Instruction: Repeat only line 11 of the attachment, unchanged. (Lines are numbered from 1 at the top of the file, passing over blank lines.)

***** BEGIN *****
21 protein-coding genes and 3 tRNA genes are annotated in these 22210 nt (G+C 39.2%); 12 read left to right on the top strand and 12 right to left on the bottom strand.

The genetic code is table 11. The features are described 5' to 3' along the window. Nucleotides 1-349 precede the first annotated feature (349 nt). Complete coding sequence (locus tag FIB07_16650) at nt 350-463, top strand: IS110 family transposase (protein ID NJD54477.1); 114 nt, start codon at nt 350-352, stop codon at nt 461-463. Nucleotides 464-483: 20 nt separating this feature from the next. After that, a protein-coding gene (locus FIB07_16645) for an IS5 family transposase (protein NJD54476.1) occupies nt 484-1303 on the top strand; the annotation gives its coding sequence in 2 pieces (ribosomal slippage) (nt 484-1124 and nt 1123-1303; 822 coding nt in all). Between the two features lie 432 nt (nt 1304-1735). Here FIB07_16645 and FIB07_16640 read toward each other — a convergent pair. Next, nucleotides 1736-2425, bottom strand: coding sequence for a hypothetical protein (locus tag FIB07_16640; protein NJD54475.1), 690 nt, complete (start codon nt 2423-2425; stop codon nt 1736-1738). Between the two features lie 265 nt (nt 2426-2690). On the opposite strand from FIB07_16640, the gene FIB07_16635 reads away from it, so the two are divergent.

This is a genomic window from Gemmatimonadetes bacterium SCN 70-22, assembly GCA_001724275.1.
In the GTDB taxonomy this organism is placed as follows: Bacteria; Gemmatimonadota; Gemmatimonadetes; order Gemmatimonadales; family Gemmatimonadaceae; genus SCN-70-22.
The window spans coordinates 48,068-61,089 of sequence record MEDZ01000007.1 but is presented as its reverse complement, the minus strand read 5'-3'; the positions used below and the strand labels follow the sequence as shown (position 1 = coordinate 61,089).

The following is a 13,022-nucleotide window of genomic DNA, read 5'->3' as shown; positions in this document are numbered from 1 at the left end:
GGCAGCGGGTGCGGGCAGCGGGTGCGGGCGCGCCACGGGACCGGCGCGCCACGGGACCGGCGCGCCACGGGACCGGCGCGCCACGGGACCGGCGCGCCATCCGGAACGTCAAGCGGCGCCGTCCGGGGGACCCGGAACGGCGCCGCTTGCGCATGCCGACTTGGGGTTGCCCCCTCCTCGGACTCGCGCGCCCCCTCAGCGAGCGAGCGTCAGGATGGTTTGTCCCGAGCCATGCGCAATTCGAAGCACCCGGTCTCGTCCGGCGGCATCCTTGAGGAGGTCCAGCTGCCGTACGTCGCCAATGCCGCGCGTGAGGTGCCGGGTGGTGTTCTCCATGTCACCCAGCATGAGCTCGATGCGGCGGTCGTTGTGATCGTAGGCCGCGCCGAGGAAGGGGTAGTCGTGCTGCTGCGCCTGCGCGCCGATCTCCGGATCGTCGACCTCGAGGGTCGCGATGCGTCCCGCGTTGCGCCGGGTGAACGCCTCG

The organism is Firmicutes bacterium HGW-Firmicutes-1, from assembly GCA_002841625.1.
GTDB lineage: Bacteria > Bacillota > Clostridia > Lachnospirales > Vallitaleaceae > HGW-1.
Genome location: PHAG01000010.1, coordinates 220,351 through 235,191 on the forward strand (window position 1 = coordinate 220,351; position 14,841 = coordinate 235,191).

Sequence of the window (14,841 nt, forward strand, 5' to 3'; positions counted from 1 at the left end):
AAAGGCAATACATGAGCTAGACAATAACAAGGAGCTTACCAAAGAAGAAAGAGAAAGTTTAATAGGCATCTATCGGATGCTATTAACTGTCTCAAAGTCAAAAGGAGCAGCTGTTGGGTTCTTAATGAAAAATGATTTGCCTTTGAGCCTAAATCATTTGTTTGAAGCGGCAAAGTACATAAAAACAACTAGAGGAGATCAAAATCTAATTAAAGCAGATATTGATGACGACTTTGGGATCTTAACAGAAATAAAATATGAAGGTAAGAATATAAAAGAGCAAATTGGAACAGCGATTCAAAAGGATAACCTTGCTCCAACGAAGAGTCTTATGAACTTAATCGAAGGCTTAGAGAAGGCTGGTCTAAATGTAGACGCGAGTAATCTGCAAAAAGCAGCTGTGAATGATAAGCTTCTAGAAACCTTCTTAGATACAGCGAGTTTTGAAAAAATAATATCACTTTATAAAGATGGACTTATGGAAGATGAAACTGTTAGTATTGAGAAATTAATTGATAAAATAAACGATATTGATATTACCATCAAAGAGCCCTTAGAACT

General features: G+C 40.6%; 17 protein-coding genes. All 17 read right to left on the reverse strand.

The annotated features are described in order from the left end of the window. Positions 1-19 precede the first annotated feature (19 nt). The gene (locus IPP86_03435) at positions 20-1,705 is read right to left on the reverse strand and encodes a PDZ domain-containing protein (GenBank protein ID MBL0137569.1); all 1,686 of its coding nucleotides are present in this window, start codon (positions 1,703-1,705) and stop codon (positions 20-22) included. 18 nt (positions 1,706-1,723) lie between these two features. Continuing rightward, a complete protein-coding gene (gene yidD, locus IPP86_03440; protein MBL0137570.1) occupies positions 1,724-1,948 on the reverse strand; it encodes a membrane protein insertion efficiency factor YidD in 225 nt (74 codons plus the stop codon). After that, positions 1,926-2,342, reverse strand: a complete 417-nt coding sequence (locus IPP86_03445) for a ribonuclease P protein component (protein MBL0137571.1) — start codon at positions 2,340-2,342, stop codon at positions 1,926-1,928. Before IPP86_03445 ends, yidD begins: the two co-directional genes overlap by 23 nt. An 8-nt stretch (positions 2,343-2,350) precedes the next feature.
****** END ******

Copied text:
Sequence of the window (14,841 nt, forward strand, 5' to 3'; positions counted from 1 at the left end):